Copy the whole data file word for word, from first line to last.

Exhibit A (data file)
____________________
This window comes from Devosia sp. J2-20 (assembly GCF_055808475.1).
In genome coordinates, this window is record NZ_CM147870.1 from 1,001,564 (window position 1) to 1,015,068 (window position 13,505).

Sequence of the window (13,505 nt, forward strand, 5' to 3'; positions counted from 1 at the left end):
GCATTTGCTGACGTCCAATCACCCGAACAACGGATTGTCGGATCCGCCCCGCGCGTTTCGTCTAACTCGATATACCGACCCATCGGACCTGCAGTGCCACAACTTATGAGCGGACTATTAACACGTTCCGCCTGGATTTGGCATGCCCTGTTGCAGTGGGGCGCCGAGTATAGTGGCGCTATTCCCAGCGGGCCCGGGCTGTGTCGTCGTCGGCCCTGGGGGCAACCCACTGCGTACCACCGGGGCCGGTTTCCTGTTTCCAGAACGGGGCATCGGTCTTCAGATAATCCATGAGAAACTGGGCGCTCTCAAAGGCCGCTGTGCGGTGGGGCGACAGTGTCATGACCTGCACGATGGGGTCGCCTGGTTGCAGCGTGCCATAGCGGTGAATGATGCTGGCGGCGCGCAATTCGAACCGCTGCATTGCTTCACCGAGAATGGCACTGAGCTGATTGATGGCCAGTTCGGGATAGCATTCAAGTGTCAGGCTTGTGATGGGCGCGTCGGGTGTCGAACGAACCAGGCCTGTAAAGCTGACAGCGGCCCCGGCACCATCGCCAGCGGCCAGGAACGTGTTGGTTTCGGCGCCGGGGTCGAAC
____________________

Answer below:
This window comes from Devosia sp. J2-20 (assembly GCF_055808475.1).
In genome coordinates, this window is record NZ_CM147870.1 from 1,001,564 (window position 1) to 1,015,068 (window position 13,505).

Sequence of the window (13,505 nt, forward strand, 5' to 3'; positions counted from 1 at the left end):
GCATTTGCTGACGTCCAATCACCCGAACAACGGATTGTCGGATCCGCCCCGCGCGTTTCGTCTAACTCGATATACCGACCCATCGGACCTGCAGTGCCACAACTTATGAGCGGACTATTAACACGTTCCGCCTGGATTTGGCATGCCCTGTTGCAGTGGGGCGCCGAGTATAGTGGCGCTATTCCCAGCGGGCCCGGGCTGTGTCGTCGTCGGCCCTGGGGGCAACCCACTGCGTACCACCGGGGCCGGTTTCCTGTTTCCAGAACGGGGCATCGGTCTTCAGATAATCCATGAGAAACTGGGCGCTCTCAAAGGCCGCTGTGCGGTGGGGCGACAGTGTCATGACCTGCACGATGGGGTCGCCTGGTTGCAGCGTGCCATAGCGGTGAATGATGCTGGCGGCGCGCAATTCGAACCGCTGCATTGCTTCACCGAGAATGGCACTGAGCTGATTGATGGCCAGTTCGGGATAGCATTCAAGTGTCAGGCTTGTGATGGGCGCGTCGGGTGTCGAACGAACCAGGCCTGTAAAGCTGACAGCGGCCCCGGCACCATCGCCAGCGGCCAGGAACGTGTTGGTTTCGGCGCCGGGGTCGAAC